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My go-to shirt is the one

Jenny wears when she reads "Warning"

off-white, rows of tiny tucks along buttons

that stop below my breasts

hidden in generous folds of fabric

thin like my skin, slightly see-through -


                 from The board game by Polly Giantonio 







The board game


When painting absorbs me

Anna’s mom

Hello Dirt

Slipping away

love and hate

God’s walk with Hitler

Most likely it is early May 1955

Self portrait on my body




1 – BIOGRAPHY:  Polly Giantonio


Polly Giantonio lives in Vermont, USA. Her search for harmony and meaning as a teenager began her on a journey of unconventional adventures. Her dive into creativity began when she explored the depth of her dreams through a Jungian lens. Her passion for writing and poetry began 12 years ago, and in the last three she has focused more time on poetry. Jim Bennett has been instrumental as a poetry mentor through his ability to encourage and prompt her in exploring the range of her writing. Her work has been published in Poets & Writers, and in various poetry journals.







The board game


My go-to shirt is the one

Jenny wears when she reads "Warning"

off-white, rows of tiny tucks along buttons

that stop below my breasts

hidden in generous folds of fabric

thin like my skin, slightly see-through -


so when I visit the kids

I wear the shirt

forget my dress

(that hugged my then-very-flat-belly)

and my Italian-leather cowgirl boots retired

from the rodeo, hoots, hollers,

the blacksmith's heat

and the field-flower bouquet he picked,

dried, hung still fights against time


when the kids and I gather

around a board game

their minds razor through complex moves

steps ahead of me

their eyes clear like a desertscape


(I was there once when the desert bloomed

my cowboy around the campfire

naked ass lit by the fire

his long tool snaking up my muscled thigh)


the strategy is lost in my mind

it isn't because I need new glasses -

I toss back the shooter of vodka and simple syrup -


my vision warns me of a point ahead


we're soldiers in this game with a shared goal to win -

the kids see possibilities


the vanishing point

is all I perceive





Farms, fields, and forests weave through the Green Mountains of Vermont. Their shapes and inhabitants have escaped the geometry of suburbia. Tonight in this field, the air is like a heart when it stops beating. The sky is a winter lake. Stars mimic snowflakes scattering in a storm.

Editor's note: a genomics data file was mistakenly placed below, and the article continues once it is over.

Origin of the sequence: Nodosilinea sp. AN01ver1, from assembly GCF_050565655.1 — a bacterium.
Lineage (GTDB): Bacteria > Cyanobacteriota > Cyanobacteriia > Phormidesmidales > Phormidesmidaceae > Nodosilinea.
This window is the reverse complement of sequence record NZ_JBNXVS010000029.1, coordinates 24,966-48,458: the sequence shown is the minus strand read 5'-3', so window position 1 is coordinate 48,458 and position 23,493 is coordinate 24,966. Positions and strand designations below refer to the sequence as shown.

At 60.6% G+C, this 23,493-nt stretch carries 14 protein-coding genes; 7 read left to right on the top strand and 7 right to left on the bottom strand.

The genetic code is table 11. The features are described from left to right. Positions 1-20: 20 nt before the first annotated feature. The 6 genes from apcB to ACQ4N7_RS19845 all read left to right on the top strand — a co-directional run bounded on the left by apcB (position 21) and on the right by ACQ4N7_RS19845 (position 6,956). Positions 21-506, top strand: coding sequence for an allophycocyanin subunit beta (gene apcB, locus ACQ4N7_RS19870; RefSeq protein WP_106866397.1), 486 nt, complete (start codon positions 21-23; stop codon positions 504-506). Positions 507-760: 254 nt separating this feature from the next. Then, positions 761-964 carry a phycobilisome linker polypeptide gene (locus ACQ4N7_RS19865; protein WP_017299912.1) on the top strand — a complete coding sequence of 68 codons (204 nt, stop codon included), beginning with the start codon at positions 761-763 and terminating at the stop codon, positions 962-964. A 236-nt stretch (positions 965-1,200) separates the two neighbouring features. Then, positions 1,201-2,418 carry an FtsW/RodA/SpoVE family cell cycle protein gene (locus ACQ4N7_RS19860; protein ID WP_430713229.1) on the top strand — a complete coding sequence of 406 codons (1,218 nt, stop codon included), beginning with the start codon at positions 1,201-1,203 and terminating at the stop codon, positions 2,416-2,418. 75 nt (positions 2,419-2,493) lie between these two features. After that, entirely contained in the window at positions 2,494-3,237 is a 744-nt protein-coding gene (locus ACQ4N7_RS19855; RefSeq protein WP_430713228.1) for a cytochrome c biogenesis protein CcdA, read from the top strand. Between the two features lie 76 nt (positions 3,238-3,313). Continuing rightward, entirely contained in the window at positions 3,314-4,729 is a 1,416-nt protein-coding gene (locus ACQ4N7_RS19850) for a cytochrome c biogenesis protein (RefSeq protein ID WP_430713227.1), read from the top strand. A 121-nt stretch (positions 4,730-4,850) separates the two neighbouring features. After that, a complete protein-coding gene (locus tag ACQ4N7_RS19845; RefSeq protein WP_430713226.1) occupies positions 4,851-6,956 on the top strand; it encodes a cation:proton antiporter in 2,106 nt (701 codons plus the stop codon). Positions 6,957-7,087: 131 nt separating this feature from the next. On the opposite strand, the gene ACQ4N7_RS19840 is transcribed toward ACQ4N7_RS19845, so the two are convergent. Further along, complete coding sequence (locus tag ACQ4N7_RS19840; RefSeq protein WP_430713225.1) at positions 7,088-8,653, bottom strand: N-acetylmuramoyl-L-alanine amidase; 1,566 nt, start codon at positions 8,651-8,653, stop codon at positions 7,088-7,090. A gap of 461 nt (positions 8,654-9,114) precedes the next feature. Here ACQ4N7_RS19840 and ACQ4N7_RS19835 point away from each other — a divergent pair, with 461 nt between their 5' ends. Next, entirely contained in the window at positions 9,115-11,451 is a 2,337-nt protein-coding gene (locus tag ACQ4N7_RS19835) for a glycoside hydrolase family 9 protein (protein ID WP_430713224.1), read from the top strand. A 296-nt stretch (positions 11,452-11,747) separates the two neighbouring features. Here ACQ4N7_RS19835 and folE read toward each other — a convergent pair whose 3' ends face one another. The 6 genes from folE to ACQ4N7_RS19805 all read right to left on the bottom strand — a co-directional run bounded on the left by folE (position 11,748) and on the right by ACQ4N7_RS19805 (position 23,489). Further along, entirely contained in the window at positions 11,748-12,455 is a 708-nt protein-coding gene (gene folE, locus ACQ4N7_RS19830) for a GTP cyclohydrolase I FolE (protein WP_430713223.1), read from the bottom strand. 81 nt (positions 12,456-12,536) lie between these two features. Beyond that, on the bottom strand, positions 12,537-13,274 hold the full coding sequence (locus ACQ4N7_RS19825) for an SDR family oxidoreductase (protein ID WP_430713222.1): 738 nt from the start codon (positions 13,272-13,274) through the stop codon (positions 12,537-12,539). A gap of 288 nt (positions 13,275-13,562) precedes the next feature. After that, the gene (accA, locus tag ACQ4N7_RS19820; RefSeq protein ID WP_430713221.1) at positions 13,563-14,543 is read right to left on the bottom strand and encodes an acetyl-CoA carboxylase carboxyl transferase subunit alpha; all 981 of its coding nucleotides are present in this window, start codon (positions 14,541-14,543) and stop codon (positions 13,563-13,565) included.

stars sparkle like snow

a moose runs through a field

air is frozen in silence


Solar panels stand shoulder-to-shoulder like an army of marching columns with their sole purpose to seize power. Their dark energy displaces wildlife like autocracy polarizes friends. They reduce the terrain to order.


a black battalion

a field of floating panels

displace the wild life



When painting absorbs me


Mother's precise lines, flat palette      dull      a face,              muffle             a stream.    Paint,                       she instructs            

                        but                                   I would lose myself                anyway                                                     on a canvas she began.



She lunches with friends - fine wines.                 They laud the depth and colors                     of her latest alla prima portrait

                        painted            by                                            me.



Before I could read,                                                          light in Vermeer's paintings,                                     hair curls by DaVinci,

            shadows,         folds of fabric                                           fascinated me.


                                                                        Colors                             p u l s e                        in my eyes constantly - 

                                    the warmth of a lip,                               through the tip of my brush                                            a muscle moves      a smile

                       how - 

                                             facial tones come naturally.                          I blend a tone of blue,                                a vein at the edge

                                                                                a                     woman's                    eye.



Today Mother watches me                          as I finish, her tight mouth curves - without a word, she takes the brush

                                                            from my hand                                and                               signs her name.


Anna's mom


if she had looked

she'd see her naked breasts

size B or C, legs lean

like a thoroughbred


did she know - in 1935 -

that Depression teens spread their legs

for fun (not just over a horse

during dressage)


had she ever heard herself groan?

was she allowed without a driver

a chaperone who told her

say no, no, no


Anna would've told her mom